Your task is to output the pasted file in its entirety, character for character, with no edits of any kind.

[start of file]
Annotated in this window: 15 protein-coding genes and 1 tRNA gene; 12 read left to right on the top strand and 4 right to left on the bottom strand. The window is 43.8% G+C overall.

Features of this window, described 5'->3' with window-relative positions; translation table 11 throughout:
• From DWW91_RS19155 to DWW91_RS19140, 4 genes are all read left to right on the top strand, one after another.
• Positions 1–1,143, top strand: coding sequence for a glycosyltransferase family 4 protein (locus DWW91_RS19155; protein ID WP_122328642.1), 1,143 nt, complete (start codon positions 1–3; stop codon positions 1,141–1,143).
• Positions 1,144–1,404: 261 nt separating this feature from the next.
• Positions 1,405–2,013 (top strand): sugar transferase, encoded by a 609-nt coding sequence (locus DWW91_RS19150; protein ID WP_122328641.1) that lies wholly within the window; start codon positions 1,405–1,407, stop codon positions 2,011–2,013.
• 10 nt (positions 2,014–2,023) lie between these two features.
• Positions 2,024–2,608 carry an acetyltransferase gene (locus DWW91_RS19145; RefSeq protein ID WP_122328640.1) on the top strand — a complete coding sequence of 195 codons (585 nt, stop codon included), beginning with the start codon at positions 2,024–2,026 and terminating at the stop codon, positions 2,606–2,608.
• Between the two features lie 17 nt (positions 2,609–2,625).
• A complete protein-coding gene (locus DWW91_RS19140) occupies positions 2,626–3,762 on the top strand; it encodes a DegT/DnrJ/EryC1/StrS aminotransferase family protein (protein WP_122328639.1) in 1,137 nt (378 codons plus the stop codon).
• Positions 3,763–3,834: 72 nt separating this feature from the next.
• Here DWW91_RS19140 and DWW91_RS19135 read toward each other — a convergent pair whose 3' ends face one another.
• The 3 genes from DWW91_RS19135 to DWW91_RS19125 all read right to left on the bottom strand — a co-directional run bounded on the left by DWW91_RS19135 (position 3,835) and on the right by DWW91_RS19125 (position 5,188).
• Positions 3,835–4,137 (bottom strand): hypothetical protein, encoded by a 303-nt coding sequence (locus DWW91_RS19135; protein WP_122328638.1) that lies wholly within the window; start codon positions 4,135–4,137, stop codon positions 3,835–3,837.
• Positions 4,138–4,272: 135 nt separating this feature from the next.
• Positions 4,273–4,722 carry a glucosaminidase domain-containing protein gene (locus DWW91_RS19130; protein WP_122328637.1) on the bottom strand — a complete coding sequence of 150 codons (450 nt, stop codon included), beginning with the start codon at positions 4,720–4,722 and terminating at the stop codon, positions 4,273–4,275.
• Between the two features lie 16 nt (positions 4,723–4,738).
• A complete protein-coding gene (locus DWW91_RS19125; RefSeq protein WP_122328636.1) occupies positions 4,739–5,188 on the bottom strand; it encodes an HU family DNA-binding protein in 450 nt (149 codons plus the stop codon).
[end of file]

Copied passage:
Annotated in this window: 15 protein-coding genes and 1 tRNA gene; 12 read left to right on the top strand and 4 right to left on the bottom strand. The window is 43.8% G+C overall.

Features of this window, described 5'->3' with window-relative positions; translation table 11 throughout:
• From DWW91_RS19155 to DWW91_RS19140, 4 genes are all read left to right on the top strand, one after another.
• Positions 1–1,143, top strand: coding sequence for a glycosyltransferase family 4 protein (locus DWW91_RS19155; protein ID WP_122328642.1), 1,143 nt, complete (start codon positions 1–3; stop codon positions 1,141–1,143).
• Positions 1,144–1,404: 261 nt separating this feature from the next.
• Positions 1,405–2,013 (top strand): sugar transferase, encoded by a 609-nt coding sequence (locus DWW91_RS19150; protein ID WP_122328641.1) that lies wholly within the window; start codon positions 1,405–1,407, stop codon positions 2,011–2,013.
• 10 nt (positions 2,014–2,023) lie between these two features.
• Positions 2,024–2,608 carry an acetyltransferase gene (locus DWW91_RS19145; RefSeq protein ID WP_122328640.1) on the top strand — a complete coding sequence of 195 codons (585 nt, stop codon included), beginning with the start codon at positions 2,024–2,026 and terminating at the stop codon, positions 2,606–2,608.
• Between the two features lie 17 nt (positions 2,609–2,625).
• A complete protein-coding gene (locus DWW91_RS19140) occupies positions 2,626–3,762 on the top strand; it encodes a DegT/DnrJ/EryC1/StrS aminotransferase family protein (protein WP_122328639.1) in 1,137 nt (378 codons plus the stop codon).
• Positions 3,763–3,834: 72 nt separating this feature from the next.
• Here DWW91_RS19140 and DWW91_RS19135 read toward each other — a convergent pair whose 3' ends face one another.
• The 3 genes from DWW91_RS19135 to DWW91_RS19125 all read right to left on the bottom strand — a co-directional run bounded on the left by DWW91_RS19135 (position 3,835) and on the right by DWW91_RS19125 (position 5,188).
• Positions 3,835–4,137 (bottom strand): hypothetical protein, encoded by a 303-nt coding sequence (locus DWW91_RS19135; protein WP_122328638.1) that lies wholly within the window; start codon positions 4,135–4,137, stop codon positions 3,835–3,837.
• Positions 4,138–4,272: 135 nt separating this feature from the next.
• Positions 4,273–4,722 carry a glucosaminidase domain-containing protein gene (locus DWW91_RS19130; protein WP_122328637.1) on the bottom strand — a complete coding sequence of 150 codons (450 nt, stop codon included), beginning with the start codon at positions 4,720–4,722 and terminating at the stop codon, positions 4,273–4,275.
• Between the two features lie 16 nt (positions 4,723–4,738).
• A complete protein-coding gene (locus DWW91_RS19125; RefSeq protein WP_122328636.1) occupies positions 4,739–5,188 on the bottom strand; it encodes an HU family DNA-binding protein in 450 nt (149 codons plus the stop codon).